New Chargers Stadium Thoughts and Musings, Part 1: What is Past is Prologue

Now that the offseason has begun, one of the biggest issues facing the San Diego Chargers going forward is the issue of building a new football-only stadium.  At the moment, the Chargers appear to be focusing most of their efforts on a site located east of Petco Park in downtown San Diego.  Certainly, I will be giving updates as more information comes out from the city of San Diego, as well as the Chargers.

This is a complicated issue, and while I generally support the idea behind a stadium, I certainly understand, given the economic conditions, why many persons in the city and county of San Diego oppose any public contribution towards a privately-owned NFL franchise.

Going forward, I will be looking at this stadium issue from a number of different perspectives.  However, for the initial effort in this series, I want to take a look back at the locations the Chargers have called home for their 50-year history.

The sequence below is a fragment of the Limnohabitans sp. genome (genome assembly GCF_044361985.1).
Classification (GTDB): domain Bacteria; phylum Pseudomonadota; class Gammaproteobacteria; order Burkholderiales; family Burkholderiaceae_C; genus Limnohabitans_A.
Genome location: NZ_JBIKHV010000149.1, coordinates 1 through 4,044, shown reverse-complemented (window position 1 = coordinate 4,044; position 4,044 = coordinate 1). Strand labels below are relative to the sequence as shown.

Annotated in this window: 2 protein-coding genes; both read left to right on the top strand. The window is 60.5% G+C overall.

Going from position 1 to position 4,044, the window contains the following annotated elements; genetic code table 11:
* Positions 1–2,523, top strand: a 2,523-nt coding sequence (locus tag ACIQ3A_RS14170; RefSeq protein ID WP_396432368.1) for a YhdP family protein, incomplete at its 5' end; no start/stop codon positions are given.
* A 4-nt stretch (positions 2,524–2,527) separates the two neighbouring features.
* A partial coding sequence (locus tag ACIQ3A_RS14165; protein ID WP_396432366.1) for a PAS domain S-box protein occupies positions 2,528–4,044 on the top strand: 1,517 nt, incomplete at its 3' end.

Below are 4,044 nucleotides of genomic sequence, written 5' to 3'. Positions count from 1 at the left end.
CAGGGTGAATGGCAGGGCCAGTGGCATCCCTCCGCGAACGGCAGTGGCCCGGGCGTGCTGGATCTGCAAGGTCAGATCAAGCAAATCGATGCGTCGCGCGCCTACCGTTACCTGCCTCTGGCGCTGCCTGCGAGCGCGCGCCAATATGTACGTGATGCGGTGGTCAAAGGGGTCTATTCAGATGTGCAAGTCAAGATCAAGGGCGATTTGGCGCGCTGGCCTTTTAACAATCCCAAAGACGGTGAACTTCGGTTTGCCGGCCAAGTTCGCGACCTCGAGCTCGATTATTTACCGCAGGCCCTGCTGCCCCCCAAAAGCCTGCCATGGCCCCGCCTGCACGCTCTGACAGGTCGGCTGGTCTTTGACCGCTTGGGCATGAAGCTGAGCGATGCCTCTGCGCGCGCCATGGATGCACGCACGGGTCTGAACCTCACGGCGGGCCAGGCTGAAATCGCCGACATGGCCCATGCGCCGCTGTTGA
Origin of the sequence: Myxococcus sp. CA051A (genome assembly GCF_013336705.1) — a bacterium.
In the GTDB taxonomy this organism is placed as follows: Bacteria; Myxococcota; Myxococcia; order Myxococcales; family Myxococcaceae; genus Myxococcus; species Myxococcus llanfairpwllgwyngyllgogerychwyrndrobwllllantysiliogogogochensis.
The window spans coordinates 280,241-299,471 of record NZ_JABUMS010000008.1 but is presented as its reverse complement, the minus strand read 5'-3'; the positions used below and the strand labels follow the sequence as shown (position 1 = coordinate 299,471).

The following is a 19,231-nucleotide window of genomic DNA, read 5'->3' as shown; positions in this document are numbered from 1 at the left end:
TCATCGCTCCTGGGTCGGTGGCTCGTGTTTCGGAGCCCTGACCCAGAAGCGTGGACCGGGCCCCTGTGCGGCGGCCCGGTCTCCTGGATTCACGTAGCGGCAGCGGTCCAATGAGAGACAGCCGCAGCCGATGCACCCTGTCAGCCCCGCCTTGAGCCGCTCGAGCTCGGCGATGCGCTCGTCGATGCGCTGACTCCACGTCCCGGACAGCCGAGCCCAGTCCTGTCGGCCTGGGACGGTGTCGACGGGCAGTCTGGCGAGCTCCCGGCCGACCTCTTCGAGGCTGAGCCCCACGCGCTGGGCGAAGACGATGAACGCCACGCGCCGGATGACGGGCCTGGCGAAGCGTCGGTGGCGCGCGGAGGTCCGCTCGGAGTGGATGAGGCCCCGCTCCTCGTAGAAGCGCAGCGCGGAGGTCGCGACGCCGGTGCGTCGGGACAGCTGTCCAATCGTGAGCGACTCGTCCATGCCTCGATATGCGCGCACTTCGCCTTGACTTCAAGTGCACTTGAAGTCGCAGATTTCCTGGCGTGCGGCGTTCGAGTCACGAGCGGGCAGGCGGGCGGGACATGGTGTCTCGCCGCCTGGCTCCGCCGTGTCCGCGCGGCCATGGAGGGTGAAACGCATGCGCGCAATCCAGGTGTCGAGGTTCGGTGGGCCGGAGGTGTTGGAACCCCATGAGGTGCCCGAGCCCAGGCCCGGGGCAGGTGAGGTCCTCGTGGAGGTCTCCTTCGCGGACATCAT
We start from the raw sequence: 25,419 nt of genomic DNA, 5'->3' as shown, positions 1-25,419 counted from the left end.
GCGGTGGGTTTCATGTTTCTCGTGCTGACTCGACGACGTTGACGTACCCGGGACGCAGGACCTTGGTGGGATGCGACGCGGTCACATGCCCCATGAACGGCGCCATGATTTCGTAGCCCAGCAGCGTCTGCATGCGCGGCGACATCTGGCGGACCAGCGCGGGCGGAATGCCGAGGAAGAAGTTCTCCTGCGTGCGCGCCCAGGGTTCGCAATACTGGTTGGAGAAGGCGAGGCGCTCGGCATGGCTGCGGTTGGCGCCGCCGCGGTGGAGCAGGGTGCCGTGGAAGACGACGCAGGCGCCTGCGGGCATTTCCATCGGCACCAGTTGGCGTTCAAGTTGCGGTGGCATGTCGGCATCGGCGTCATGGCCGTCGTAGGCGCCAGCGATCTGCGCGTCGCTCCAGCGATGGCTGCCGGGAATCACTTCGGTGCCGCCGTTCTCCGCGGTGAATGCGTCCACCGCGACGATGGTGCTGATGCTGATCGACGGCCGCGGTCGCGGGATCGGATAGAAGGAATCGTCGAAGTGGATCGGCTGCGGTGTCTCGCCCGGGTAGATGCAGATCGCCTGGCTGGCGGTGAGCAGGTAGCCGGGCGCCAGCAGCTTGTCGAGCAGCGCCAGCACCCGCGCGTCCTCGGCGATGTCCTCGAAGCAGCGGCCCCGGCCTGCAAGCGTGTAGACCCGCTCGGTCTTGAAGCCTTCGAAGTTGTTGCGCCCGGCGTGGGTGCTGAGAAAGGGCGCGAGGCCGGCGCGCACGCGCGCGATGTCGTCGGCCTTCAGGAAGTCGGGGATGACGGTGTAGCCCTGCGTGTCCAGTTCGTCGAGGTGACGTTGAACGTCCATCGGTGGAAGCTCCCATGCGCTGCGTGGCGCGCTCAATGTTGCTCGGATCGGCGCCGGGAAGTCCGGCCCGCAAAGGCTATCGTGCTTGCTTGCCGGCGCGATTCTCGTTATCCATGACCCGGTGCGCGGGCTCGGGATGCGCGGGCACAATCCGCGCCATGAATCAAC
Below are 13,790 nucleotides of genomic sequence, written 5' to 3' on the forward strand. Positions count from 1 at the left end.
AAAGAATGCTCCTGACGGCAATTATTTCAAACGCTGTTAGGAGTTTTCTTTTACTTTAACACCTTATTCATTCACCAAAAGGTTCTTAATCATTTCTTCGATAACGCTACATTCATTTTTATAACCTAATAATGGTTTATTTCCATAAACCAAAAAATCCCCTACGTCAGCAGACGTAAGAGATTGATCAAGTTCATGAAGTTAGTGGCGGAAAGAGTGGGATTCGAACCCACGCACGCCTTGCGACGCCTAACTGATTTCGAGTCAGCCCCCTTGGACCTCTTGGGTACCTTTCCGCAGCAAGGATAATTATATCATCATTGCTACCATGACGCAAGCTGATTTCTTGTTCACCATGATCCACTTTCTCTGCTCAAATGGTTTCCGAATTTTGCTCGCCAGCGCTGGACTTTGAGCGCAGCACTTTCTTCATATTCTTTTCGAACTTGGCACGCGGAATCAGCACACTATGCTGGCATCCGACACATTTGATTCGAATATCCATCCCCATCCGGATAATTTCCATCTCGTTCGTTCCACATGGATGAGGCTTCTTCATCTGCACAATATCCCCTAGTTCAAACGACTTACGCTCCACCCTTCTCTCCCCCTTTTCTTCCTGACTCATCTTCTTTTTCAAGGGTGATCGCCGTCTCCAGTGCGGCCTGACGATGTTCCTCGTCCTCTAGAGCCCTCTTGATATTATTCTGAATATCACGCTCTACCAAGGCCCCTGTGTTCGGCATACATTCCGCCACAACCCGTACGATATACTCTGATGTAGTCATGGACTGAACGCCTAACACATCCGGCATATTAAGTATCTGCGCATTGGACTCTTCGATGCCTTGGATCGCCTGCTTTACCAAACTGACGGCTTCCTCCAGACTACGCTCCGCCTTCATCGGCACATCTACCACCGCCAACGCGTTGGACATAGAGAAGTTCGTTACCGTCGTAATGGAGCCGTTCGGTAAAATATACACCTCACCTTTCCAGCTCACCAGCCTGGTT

More below the jump

 

1960 - Los Angeles Coliseum.

Los Angeles Coliseum - circa 1960

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via graphics8.nytimes.com

The Chargers played their first game in front of 17,724 fans inside the Coliseum, then the home to the NFL's Los Angeles Rams.  The Coliseum had a capacity of over 100,000 seats, and the poor attendance, despite the Chargers inaugural season record of 10-4 and loss to the Houston Oilers in the AFL Championship Game, was the primary incentive for then-owner Barron Hilton to move his team to San Diego.  Interestingly enough, the Los Angeles Dodgers also played at the Coliseum during the Chargers' 1st year of existence.

1961-1966 Balboa Stadium

Balboa Stadium -  circa 1915